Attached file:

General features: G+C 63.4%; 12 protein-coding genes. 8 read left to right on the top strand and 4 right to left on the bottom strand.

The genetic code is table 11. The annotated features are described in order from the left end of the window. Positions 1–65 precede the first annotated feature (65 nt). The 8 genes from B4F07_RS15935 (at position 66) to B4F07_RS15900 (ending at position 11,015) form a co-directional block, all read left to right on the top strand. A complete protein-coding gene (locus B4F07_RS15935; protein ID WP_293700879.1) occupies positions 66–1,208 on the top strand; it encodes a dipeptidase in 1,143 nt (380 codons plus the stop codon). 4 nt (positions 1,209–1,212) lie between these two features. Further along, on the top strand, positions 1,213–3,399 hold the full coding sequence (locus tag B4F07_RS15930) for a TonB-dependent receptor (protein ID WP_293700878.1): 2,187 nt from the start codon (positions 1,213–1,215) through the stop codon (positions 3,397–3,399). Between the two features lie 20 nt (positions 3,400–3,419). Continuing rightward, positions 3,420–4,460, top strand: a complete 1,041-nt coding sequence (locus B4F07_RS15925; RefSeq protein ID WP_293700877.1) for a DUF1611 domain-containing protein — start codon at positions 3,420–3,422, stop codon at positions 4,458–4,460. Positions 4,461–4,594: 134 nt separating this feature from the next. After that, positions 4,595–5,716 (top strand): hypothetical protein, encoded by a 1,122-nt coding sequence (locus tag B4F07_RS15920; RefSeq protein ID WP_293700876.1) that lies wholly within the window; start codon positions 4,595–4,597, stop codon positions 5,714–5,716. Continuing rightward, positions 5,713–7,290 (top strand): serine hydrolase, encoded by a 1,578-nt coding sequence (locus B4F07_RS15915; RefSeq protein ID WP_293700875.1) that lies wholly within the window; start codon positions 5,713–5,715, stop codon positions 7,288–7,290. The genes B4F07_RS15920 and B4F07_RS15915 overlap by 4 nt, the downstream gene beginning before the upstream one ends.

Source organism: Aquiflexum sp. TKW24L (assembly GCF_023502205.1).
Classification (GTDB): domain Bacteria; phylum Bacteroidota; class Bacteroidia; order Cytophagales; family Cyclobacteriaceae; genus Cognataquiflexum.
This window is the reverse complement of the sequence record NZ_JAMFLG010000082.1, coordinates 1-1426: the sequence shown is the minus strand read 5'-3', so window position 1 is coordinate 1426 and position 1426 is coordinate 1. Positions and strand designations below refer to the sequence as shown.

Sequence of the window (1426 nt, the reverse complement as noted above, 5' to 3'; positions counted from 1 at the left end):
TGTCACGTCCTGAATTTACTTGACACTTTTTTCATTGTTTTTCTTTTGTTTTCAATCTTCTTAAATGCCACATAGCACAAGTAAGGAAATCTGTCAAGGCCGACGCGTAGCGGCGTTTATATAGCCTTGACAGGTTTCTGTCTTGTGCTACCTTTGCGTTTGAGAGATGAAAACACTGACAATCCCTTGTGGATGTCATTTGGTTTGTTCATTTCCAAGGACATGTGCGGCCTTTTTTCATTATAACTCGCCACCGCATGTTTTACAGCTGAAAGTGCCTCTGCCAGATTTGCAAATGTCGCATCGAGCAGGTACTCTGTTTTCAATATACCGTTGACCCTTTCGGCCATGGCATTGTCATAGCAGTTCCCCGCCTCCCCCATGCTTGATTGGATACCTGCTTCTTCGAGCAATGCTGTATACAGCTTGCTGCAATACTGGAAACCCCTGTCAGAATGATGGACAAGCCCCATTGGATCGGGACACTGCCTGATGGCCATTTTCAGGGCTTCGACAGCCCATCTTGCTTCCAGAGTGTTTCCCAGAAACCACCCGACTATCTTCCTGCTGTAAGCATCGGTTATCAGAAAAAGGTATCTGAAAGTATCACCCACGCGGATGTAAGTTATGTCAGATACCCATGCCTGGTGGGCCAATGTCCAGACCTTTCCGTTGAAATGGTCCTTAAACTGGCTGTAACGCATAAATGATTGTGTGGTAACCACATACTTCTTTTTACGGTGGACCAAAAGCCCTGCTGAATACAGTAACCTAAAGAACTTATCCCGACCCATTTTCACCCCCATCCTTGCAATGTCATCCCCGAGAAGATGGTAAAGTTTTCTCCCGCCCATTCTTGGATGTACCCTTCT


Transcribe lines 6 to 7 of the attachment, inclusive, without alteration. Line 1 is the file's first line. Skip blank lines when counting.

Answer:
Sequence of the window (1426 nt, the reverse complement as noted above, 5' to 3'; positions counted from 1 at the left end):
TGTCACGTCCTGAATTTACTTGACACTTTTTTCATTGTTTTTCTTTTGTTTTCAATCTTCTTAAATGCCACATAGCACAAGTAAGGAAATCTGTCAAGGCCGACGCGTAGCGGCGTTTATATAGCCTTGACAGGTTTCTGTCTTGTGCTACCTTTGCGTTTGAGAGATGAAAACACTGACAATCCCTTGTGGATGTCATTTGGTTTGTTCATTTCCAAGGACATGTGCGGCCTTTTTTCATTATAACTCGCCACCGCATGTTTTACAGCTGAAAGTGCCTCTGCCAGATTTGCAAATGTCGCATCGAGCAGGTACTCTGTTTTCAATATACCGTTGACCCTTTCGGCCATGGCATTGTCATAGCAGTTCCCCGCCTCCCCCATGCTTGATTGGATACCTGCTTCTTCGAGCAATGCTGTATACAGCTTGCTGCAATACTGGAAACCCCTGTCAGAATGATGGACAAGCCCCATTGGATCGGGACACTGCCTGATGGCCATTTTCAGGGCTTCGACAGCCCATCTTGCTTCCAGAGTGTTTCCCAGAAACCACCCGACTATCTTCCTGCTGTAAGCATCGGTTATCAGAAAAAGGTATCTGAAAGTATCACCCACGCGGATGTAAGTTATGTCAGATACCCATGCCTGGTGGGCCAATGTCCAGACCTTTCCGTTGAAATGGTCCTTAAACTGGCTGTAACGCATAAATGATTGTGTGGTAACCACATACTTCTTTTTACGGTGGACCAAAAGCCCTGCTGAATACAGTAACCTAAAGAACTTATCCCGACCCATTTTCACCCCCATCCTTGCAATGTCATCCCCGAGAAGATGGTAAAGTTTTCTCCCGCCCATTCTTGGATGTACCCTTCT